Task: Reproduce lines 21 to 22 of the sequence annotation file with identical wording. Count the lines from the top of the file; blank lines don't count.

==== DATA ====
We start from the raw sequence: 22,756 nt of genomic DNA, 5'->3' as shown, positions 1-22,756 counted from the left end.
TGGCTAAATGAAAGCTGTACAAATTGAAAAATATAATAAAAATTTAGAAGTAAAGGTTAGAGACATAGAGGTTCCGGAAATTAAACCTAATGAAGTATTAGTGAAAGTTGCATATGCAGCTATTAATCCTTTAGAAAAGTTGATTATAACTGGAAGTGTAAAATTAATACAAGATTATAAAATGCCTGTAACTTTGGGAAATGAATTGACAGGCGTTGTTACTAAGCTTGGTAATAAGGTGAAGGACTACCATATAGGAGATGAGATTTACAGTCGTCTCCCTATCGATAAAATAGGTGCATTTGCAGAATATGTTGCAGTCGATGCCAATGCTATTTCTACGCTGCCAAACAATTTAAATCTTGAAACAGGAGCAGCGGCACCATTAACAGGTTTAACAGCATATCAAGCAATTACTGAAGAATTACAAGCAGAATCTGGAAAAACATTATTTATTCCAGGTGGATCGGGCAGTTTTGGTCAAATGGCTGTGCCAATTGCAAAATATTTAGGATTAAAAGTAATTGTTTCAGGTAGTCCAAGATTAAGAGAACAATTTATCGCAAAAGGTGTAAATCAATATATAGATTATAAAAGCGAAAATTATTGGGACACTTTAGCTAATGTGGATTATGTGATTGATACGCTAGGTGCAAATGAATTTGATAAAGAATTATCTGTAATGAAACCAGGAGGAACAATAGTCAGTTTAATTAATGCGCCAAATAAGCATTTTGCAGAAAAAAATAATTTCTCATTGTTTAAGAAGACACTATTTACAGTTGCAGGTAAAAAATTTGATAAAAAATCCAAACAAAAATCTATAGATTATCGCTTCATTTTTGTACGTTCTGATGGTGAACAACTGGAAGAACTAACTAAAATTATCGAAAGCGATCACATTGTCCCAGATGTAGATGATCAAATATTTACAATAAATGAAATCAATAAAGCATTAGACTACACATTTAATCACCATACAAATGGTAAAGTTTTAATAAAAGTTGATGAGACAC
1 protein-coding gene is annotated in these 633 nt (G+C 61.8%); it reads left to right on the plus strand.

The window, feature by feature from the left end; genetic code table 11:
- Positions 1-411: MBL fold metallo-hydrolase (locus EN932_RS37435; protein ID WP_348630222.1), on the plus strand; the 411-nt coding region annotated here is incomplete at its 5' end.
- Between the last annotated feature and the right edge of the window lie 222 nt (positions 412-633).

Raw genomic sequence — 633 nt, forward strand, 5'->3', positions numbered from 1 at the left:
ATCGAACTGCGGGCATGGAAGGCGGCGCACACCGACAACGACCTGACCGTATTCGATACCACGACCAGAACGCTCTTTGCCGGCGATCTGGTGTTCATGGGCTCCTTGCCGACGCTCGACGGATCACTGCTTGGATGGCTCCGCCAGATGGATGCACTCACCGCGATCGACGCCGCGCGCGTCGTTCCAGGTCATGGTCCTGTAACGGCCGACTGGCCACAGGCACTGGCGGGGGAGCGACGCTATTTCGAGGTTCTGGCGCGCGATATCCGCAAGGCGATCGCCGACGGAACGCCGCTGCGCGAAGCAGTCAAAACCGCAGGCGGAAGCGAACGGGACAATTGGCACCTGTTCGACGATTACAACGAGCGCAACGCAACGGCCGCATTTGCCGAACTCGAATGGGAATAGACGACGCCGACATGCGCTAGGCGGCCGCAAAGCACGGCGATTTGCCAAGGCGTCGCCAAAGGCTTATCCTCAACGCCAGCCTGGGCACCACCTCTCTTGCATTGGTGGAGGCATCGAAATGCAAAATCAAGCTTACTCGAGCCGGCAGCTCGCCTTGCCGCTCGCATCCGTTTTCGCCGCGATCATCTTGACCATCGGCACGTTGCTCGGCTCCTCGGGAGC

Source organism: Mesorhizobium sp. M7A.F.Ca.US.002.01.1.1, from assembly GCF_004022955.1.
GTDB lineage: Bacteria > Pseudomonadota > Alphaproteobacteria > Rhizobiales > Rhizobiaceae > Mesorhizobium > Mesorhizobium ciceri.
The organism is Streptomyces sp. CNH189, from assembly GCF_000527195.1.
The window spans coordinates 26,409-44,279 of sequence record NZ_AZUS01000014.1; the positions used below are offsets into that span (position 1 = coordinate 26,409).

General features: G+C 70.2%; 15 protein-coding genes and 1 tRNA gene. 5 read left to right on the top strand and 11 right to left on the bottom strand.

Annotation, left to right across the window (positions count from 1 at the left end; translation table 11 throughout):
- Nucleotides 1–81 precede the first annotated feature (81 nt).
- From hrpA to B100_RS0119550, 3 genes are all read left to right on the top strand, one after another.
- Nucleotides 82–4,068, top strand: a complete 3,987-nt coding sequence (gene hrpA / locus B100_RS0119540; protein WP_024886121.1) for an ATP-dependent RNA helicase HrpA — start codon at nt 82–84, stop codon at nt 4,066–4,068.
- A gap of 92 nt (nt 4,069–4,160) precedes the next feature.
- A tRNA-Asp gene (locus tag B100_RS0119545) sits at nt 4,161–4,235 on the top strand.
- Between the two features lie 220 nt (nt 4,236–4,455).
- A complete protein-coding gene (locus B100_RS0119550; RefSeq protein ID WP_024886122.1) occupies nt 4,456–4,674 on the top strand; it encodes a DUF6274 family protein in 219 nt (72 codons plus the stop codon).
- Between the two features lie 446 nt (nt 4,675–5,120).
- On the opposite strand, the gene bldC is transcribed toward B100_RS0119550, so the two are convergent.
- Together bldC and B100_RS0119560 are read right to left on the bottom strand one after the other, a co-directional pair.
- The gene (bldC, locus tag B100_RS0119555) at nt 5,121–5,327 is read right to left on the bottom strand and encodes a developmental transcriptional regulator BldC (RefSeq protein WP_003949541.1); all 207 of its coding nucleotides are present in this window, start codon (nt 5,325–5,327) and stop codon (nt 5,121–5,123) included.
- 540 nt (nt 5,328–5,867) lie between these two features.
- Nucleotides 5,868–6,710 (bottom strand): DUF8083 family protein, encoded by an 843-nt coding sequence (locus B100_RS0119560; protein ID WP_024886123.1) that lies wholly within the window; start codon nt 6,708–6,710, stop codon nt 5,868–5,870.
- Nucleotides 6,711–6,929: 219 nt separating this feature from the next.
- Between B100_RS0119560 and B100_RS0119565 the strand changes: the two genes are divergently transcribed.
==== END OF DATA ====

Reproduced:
- A complete protein-coding gene (locus B100_RS0119550; RefSeq protein ID WP_024886122.1) occupies nt 4,456–4,674 on the top strand; it encodes a DUF6274 family protein in 219 nt (72 codons plus the stop codon).
- Between the two features lie 446 nt (nt 4,675–5,120).